Martin Scorsese agreed to serve as producer for an official Grateful Dead documentary back in October 2014. The Dead’s 50th anniversary was coming up the following year, and filmmakers wanted to have the project ready for the celebration. Unfortunately that didn’t happen, and the landmark event was ultimately celebrated with a massive 3-day concert over the 4th of July weekend in Chicago’s Soldier Field. Original members Bob Weir, Mickey Hart, Bill Kreutzmann, and Phil Lesh reunited on-stage for the event, which proved a huge success, despite the absence of Jerry Garcia, who died in 1995. Now, however, the 6-part documentary, appropriately titled Long Strange Trip from director Amir Bar-Lev (The Tillman Story, Happy Valley), is set to premiere at this year’s Sundance Film Festival before being released on Amazon Prime this May. Continue reading →
In light of the untimely death of Carrie Fisher, movie-makers at Disney and Lucasfilm are beginning to look to Princess Leia’s future. Although Fisher has reportedly finished filming all of her scenes for the upcoming Episode VIII release this December, Leia was expected to play a much more significant part in Episode IX, which is slated for a December 2019 release. The over-arching storyline for the upcoming films included a reunion between Leia and Luke Skywalker, as well as a confrontation between Leia and Kylo Ren, who killed his father, Harrison Ford‘s Han Solo, in Episode VII: The Force Awakens. Now with Fisher gone, the fate of the character has yet to be fully realized. Continue reading →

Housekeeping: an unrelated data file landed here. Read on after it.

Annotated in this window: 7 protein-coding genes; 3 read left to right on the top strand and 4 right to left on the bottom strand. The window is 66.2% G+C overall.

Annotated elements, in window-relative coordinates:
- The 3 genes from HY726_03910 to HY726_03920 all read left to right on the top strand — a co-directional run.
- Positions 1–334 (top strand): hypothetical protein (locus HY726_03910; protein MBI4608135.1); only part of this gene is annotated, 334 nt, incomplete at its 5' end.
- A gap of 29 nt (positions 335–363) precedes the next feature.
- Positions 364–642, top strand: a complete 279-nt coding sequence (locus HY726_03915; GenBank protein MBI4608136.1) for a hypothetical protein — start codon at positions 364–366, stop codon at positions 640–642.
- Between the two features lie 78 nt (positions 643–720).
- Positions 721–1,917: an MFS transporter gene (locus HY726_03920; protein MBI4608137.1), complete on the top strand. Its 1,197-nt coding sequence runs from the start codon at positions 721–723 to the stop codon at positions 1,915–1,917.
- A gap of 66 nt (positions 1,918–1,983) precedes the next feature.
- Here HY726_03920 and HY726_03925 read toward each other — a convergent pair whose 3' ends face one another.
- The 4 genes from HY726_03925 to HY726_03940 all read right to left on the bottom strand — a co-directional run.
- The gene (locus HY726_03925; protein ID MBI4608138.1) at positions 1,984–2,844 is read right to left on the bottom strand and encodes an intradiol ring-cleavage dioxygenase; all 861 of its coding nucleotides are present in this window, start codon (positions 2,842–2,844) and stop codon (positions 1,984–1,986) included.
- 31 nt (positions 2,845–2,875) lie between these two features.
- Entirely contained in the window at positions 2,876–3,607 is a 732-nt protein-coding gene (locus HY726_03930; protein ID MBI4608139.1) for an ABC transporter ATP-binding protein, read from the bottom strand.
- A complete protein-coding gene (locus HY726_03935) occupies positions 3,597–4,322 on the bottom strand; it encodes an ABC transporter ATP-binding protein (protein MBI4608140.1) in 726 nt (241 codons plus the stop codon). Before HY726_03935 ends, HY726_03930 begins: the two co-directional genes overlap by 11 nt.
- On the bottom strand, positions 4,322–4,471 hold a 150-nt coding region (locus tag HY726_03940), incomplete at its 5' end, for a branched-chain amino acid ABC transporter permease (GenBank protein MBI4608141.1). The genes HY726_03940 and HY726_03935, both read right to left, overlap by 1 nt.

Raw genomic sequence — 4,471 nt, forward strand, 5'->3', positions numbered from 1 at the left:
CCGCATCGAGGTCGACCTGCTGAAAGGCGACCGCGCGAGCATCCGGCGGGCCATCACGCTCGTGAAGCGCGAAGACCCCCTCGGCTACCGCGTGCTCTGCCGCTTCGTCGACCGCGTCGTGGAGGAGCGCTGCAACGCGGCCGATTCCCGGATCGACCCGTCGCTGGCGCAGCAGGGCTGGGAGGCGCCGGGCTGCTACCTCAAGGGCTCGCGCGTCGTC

This year, writer, director, and producer Ridley Scott (Gladiator, Hannibal) will see two of his most famous films back on big screens nationwide in the form of the new sequels Alien: Covenant and Blade Runner 2049. The original films Alien (1979) and Blade Runner (1982) are two of Scott’s most renowned films, and this year, movie-goers will get the chance to see modernized takes on both films, which have developed huge followings over the years.
Scott personally got back behind the camera to direct Alien: Covenant. Serving as both a sequel to Prometheus (2012) and a prequel to the original Alien, Alien: Covenant follows the crew of the colony ship Covenant as they discover a seemingly unknown paradise in deep space. As they begin to explore, however, they quickly uncover a dark and dangerous world, inhabited only by David, the synthetic survivor from the Prometheus expedition, who forces the crew to attempt a fast, and daring escape. Continue reading →
On September 30, 1948, actor Robert Mitchum (Story of G.I. Joe, Cape Fear) was released from prison following his charge of marijuana possession. Mitchum was an up-and-coming star in Hollywood. He had received an Academy Award nomination for Best Supporting Actor two years earlier for his role in Story of G.I. Joe, and appeared in four feature films in 1947, including Pursued, Crossfire, Desire Me, and Out of the Past. He also worked with director Robert Wise (The Day the Earth Stood Still, West Side Story) in a western film earlier in 1948 called Blood on the Moon. His recent string of success, however, only made his bust on September 1st that much worse.
Mitchum was found with actress Lila Leeds (Lady in the Lake, Wild Weed) and dancer Vicki Evans. With the 60s still more than a decade out, and public opinion towards marijuana still very much in the light of propaganda films like Reefer Madness (1936), the young actor feared the very public arrest would effectively end his acting career. It didn’t help that industry names like Howard Hughes (Scarface, The Outlaw), David O. Selznick (King Kong, Gone with the Wind), and the press constantly berated him during this period. But his famous bust that could have completely ended his career ended up doing just the opposite. Continue reading →